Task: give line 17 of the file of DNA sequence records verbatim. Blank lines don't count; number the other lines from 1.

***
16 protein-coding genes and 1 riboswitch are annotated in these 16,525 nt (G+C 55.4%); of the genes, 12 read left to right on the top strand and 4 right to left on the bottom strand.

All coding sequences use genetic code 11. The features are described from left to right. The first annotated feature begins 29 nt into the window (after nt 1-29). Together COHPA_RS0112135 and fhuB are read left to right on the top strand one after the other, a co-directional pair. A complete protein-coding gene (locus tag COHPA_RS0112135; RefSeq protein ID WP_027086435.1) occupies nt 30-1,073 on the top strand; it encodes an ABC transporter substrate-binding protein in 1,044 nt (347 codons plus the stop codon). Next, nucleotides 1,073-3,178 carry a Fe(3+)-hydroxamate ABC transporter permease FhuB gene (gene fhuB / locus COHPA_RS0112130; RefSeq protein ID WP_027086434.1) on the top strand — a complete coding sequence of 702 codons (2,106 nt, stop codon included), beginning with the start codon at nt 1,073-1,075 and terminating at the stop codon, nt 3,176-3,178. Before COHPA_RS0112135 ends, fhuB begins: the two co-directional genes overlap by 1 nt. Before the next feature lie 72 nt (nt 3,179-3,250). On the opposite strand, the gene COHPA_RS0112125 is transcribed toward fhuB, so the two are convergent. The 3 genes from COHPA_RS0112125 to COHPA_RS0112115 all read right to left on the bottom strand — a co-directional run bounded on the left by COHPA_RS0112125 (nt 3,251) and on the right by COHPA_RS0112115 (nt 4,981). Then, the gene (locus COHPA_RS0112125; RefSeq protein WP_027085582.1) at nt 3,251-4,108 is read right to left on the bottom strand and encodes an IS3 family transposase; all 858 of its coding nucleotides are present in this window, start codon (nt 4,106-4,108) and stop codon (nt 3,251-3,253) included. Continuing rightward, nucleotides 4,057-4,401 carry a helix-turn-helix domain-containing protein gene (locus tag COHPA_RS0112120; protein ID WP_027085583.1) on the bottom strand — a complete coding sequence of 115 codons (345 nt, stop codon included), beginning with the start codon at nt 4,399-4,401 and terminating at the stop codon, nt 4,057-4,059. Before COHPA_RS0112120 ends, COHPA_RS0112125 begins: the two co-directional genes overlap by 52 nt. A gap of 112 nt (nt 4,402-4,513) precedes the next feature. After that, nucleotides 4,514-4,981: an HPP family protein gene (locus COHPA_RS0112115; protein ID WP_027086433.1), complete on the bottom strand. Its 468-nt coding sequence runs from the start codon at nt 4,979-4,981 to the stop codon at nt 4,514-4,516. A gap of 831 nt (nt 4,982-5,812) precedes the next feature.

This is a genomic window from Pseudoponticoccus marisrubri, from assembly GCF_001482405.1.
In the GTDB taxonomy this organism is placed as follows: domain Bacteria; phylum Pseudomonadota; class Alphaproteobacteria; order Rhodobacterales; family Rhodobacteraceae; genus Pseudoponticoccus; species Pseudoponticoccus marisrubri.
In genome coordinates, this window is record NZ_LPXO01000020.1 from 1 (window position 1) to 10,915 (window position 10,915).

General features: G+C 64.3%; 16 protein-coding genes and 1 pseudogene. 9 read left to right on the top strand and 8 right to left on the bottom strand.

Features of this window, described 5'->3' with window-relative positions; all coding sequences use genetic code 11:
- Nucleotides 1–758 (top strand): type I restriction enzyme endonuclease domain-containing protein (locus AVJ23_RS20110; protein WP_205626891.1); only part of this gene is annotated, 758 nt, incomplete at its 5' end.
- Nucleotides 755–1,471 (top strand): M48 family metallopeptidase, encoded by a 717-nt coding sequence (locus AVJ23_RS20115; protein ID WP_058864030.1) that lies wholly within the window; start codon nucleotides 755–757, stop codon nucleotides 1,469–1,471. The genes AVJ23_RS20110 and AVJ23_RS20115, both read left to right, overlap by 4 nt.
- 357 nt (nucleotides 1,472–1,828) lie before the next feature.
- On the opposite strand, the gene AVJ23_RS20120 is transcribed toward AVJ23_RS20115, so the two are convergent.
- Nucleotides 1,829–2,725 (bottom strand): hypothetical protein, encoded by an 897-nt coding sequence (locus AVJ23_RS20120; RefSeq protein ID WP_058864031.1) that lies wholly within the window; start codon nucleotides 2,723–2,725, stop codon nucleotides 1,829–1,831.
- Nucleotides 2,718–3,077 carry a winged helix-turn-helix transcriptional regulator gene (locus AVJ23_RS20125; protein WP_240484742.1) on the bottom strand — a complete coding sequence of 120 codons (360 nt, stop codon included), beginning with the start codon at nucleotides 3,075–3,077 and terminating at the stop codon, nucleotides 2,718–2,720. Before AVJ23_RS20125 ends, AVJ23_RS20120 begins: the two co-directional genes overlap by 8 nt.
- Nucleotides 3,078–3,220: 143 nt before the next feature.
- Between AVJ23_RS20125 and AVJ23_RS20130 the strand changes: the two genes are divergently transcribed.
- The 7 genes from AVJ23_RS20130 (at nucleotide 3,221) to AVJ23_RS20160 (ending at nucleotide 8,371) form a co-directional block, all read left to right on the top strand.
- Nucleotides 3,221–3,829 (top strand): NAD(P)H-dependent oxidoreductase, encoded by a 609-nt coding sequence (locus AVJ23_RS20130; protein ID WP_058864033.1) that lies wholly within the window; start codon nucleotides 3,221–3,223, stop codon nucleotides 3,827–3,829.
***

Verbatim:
- Nucleotides 3,221–3,829 (top strand): NAD(P)H-dependent oxidoreductase, encoded by a 609-nt coding sequence (locus AVJ23_RS20130; protein ID WP_058864033.1) that lies wholly within the window; start codon nucleotides 3,221–3,223, stop codon nucleotides 3,827–3,829.